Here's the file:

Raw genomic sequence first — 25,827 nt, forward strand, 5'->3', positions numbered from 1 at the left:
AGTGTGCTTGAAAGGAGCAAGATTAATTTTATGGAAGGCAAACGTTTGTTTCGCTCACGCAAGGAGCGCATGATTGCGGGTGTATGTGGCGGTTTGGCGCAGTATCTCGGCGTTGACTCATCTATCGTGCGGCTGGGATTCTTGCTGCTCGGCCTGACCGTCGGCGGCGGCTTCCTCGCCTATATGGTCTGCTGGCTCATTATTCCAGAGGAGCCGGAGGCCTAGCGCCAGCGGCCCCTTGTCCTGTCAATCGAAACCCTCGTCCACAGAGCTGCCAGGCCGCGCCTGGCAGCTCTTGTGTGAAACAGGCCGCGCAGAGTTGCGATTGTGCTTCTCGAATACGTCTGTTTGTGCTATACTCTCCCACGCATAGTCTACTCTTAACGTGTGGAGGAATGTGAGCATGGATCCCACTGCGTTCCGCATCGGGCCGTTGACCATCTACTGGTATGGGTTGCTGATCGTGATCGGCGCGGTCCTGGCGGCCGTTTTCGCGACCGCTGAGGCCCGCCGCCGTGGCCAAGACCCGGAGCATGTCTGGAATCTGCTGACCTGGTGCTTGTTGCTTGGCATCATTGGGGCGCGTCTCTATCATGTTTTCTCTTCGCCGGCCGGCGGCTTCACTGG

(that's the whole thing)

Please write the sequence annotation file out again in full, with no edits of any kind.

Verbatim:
Raw genomic sequence first — 25,827 nt, forward strand, 5'->3', positions numbered from 1 at the left:
AGTGTGCTTGAAAGGAGCAAGATTAATTTTATGGAAGGCAAACGTTTGTTTCGCTCACGCAAGGAGCGCATGATTGCGGGTGTATGTGGCGGTTTGGCGCAGTATCTCGGCGTTGACTCATCTATCGTGCGGCTGGGATTCTTGCTGCTCGGCCTGACCGTCGGCGGCGGCTTCCTCGCCTATATGGTCTGCTGGCTCATTATTCCAGAGGAGCCGGAGGCCTAGCGCCAGCGGCCCCTTGTCCTGTCAATCGAAACCCTCGTCCACAGAGCTGCCAGGCCGCGCCTGGCAGCTCTTGTGTGAAACAGGCCGCGCAGAGTTGCGATTGTGCTTCTCGAATACGTCTGTTTGTGCTATACTCTCCCACGCATAGTCTACTCTTAACGTGTGGAGGAATGTGAGCATGGATCCCACTGCGTTCCGCATCGGGCCGTTGACCATCTACTGGTATGGGTTGCTGATCGTGATCGGCGCGGTCCTGGCGGCCGTTTTCGCGACCGCTGAGGCCCGCCGCCGTGGCCAAGACCCGGAGCATGTCTGGAATCTGCTGACCTGGTGCTTGTTGCTTGGCATCATTGGGGCGCGTCTCTATCATGTTTTCTCTTCGCCGGCCGGCGGCTTCACTGG